Force India went into administration on Friday evening after a hearing at the High Court in London.
The process in effect allows the team to carry on operating while a deal is concluded with a potential new owner.
Deputy team principal Bob Fernley, who stayed in London for the hearing instead of travelling to Hungary, told Motorsport.com last night: “An administrator was appointed by the court for Force India F1 this evening.”
No other official comment has been forthcoming from the team thus far.
Force India has faced an increasingly tight financial squeeze this season, with driver Sergio Perez calling the situation “critical” on Thursday, especially as the team couldn’t afford to bring developments to the car.
The team has owed money to several creditors, notably engine and gearbox supplier Mercedes and Perez himself. It’s understood that both parties were involved in the action that led to yesterday’s developments.
Several potential buyers and investors have been connected to the team in recent months, notably Lawrence Stroll. COO Otmar Szafnauer said on Friday that news was expected soon.
“I think it's imminent,” he said. “I know there's discussions going on in the background and I'm not privy to those because it's a shareholder issue. I'm not a shareholder otherwise I would know more. It will be very soon.”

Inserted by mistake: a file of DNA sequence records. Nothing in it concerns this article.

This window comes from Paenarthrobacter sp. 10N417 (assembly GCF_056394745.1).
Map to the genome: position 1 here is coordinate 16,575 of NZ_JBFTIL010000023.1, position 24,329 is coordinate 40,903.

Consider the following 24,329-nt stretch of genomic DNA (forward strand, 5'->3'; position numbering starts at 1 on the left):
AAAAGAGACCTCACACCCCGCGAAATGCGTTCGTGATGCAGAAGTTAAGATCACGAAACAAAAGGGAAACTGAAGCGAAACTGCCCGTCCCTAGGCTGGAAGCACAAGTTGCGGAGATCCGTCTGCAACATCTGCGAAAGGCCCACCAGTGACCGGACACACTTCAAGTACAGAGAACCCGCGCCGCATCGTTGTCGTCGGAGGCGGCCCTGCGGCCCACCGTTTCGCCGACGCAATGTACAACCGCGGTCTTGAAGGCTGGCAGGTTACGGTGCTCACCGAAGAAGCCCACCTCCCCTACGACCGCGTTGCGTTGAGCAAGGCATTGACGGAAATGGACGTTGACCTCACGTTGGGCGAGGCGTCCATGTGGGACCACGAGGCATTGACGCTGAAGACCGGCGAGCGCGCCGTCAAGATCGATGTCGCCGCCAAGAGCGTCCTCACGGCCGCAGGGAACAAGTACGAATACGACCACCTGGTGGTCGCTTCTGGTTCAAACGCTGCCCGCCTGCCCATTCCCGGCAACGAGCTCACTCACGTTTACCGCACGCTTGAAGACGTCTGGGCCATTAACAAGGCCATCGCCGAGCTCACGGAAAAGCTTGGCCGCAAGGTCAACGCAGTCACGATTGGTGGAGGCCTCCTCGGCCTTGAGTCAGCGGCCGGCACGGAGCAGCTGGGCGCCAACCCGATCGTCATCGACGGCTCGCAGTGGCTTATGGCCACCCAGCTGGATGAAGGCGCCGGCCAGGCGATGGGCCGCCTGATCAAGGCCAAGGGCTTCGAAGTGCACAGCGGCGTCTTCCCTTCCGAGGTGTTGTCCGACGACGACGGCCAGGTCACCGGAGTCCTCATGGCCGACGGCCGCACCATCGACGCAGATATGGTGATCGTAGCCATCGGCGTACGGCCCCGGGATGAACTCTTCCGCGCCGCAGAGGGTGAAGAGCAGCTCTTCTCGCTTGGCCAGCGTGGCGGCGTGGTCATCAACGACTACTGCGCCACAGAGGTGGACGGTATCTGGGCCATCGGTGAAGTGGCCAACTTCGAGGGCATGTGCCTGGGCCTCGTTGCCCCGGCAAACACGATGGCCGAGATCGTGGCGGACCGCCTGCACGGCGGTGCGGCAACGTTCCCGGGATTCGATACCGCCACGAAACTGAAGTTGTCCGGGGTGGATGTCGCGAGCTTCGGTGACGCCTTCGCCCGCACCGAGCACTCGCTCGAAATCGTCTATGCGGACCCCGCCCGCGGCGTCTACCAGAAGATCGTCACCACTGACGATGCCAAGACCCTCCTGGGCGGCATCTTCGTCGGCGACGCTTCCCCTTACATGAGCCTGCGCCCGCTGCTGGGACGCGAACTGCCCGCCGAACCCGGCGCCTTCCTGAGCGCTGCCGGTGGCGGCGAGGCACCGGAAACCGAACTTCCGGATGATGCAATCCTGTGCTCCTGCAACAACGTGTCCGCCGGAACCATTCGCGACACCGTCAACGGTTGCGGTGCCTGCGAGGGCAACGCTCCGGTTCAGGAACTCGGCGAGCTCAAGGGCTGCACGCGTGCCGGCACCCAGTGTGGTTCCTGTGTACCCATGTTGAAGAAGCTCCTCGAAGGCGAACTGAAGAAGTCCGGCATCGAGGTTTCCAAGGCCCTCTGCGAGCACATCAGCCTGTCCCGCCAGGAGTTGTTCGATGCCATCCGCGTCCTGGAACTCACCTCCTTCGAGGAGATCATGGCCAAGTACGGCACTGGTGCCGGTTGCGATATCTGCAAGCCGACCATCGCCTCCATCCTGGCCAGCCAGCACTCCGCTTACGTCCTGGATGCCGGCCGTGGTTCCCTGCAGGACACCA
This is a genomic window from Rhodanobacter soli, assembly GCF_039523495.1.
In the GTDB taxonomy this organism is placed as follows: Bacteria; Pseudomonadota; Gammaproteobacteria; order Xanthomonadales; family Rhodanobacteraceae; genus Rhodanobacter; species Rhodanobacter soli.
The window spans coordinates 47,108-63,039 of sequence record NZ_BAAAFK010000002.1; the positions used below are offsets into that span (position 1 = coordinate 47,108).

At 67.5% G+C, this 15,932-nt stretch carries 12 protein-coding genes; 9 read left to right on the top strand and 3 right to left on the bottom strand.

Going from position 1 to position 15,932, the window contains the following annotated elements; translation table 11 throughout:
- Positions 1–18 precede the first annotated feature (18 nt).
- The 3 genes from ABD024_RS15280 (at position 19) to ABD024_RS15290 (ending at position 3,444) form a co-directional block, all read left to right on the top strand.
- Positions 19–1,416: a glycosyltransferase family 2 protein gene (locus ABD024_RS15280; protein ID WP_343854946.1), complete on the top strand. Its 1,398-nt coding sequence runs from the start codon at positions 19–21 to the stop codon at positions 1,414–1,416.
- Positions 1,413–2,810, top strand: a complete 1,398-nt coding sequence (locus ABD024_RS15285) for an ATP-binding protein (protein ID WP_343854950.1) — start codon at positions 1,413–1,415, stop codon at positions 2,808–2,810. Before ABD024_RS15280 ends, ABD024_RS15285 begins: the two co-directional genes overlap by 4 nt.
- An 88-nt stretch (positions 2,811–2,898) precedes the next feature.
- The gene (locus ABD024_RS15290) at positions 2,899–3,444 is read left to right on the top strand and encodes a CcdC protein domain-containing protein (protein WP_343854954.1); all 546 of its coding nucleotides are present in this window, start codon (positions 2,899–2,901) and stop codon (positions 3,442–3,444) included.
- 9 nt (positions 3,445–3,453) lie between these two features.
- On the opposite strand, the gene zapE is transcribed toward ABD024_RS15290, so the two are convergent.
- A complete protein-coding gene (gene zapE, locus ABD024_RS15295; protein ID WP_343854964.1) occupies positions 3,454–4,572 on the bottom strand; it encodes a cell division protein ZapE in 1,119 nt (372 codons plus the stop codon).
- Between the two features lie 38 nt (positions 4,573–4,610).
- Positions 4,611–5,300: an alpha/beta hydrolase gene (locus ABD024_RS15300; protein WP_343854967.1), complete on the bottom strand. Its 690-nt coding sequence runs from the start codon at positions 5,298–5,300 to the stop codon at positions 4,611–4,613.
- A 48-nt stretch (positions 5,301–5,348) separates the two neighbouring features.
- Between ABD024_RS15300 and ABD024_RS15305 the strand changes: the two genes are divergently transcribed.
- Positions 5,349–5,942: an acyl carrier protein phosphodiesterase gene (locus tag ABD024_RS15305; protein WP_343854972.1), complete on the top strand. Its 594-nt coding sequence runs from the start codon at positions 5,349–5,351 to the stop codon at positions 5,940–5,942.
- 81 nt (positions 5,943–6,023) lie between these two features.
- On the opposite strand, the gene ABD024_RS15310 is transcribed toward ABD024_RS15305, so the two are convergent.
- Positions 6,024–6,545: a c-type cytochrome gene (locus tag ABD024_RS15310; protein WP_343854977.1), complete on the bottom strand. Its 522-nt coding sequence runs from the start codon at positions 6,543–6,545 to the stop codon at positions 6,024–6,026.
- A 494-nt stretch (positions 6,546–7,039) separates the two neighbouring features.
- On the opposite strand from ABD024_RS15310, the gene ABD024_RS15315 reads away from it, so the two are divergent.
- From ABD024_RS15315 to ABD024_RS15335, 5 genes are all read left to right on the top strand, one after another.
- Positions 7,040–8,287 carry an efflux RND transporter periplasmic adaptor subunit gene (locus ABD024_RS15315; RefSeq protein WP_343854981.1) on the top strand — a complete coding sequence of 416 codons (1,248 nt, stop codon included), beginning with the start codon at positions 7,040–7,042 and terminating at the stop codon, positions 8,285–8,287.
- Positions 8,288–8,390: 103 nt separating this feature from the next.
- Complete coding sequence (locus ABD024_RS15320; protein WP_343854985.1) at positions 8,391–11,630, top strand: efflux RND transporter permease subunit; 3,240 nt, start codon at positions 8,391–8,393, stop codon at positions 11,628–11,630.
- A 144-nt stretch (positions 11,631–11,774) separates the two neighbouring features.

Main shareholder and team principal Vijay Mallya has always maintained that he wasn’t actively trying to sell the team, but that he would have to consider a serious offer. However earlier this month he insisted that no acceptable buyer at the right price was on the horizon, and that he was waiting for the right deal to come along.
“Whether it’s a sporting business a service business or any other business, there’s a value,” he told Motorsport.com at the British GP.
“If somebody comes up and offers you a damn good price and a very good value, you must learn to get rid of the emotion, put on a commercial hat, and look at it seriously. Because such an opportunity may not come again. I had no such proposition in front of me. I want to see cash on the table.
“Until I see cash on the table, I don’t believe anything. In 10 years in F1 there have been too many people coming and wanting to buy the team. Everyone who walks through this paddock suddenly wants to own an F1 team.
“They don’t realise the hard work involved. If it was like the old Spyker quite content to run around in 21st and 22nd with no ambition to get out of Q3, then fine. But for a team like us it’s bloody hard work for everybody.”
Asked about the situation with Mercedes he said: “All I can say is Mercedes got a fat cheque two weeks ago.”